Why Farmers Feed Magnets To Cows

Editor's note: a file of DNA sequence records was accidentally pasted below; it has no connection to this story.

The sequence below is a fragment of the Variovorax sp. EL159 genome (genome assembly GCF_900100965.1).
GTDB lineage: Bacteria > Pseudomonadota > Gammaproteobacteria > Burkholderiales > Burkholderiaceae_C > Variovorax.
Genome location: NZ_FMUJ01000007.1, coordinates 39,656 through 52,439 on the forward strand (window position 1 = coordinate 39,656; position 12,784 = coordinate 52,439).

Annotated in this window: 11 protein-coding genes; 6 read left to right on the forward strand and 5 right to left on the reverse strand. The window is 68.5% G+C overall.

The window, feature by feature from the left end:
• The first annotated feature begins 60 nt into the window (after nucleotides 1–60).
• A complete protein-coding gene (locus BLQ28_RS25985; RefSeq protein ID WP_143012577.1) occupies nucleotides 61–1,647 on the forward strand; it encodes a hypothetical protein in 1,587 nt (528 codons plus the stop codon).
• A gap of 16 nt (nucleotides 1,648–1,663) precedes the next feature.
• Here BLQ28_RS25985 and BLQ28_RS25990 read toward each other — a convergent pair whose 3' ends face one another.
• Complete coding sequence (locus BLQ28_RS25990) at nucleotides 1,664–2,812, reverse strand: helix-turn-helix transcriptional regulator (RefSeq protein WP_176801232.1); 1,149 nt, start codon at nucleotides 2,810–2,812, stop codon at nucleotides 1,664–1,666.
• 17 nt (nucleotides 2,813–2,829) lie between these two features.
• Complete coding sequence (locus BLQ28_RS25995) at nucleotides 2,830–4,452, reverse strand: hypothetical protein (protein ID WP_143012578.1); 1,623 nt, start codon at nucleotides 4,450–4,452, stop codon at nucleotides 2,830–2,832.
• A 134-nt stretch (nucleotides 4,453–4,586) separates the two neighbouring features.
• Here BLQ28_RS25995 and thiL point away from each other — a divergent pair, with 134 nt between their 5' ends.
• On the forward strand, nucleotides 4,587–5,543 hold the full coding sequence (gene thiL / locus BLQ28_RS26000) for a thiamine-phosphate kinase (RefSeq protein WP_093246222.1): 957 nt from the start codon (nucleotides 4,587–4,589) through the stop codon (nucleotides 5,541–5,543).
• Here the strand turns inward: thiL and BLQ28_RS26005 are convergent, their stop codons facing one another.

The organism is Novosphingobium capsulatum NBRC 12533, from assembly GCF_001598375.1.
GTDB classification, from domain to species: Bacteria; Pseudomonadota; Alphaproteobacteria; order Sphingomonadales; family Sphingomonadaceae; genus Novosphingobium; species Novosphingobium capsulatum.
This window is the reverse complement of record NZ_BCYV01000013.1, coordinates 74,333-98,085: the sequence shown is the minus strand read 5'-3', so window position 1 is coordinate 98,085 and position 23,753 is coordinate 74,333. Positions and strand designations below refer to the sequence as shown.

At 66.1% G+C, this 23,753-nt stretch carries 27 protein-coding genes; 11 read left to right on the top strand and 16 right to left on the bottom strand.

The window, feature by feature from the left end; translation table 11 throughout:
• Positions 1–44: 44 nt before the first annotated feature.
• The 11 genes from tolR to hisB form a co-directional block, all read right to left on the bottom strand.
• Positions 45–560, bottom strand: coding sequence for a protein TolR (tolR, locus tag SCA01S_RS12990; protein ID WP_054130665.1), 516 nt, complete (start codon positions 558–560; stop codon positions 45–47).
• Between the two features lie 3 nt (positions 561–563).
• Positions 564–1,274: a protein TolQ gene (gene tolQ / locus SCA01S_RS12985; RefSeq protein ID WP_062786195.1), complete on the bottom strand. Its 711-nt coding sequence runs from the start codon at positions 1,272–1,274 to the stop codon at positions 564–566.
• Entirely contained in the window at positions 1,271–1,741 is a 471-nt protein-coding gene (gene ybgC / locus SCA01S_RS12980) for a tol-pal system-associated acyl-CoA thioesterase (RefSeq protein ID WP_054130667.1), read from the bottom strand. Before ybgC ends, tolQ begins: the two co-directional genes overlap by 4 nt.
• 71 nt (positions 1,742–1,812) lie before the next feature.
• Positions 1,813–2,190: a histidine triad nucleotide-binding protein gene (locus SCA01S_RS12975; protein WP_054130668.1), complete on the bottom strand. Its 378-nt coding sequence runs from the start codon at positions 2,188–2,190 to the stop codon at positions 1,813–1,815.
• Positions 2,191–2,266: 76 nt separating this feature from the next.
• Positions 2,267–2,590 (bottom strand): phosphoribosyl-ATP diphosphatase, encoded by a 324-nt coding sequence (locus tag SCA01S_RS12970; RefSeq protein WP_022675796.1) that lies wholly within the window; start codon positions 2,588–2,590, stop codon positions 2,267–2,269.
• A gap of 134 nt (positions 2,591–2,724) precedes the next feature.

Because cows don’t discriminate when it comes to their food, they often eat pieces of metal with their feed or when grazing. The metal makes its way to the cow’s reticulum (second stomach). There, it can puncture the stomach wall, developing into an infection or damaging other organs. This is referred to as "hardware disease." Decades ago, the primary culprit of hardware disease was bailing wire. While bailing wire is no longer used, metal still finds its way into feed in the form of roofing nails, bits of fencing wire, and other metal “junk" that gets chopped up in balers and feed choppers. Other sources of contamination come from blades and other parts of machinery wearing out and falling into choppers. Additionally, allowing grazing in areas typically prone to litter or junk can lead to ingestion of metal. So, what are farmers to do? The remedy is simple: Cow magnets are fed to calves after they’re a year old, and because they can’t be passed, they need only to be administered once in the cow’s lifetime. The magnets attract all forms of metal, drawing them away from the reticulum. The magnets save farmers the added expenses of veterinary bills, loss of milk output, decreased breeding opportunities, and potential death of livestock.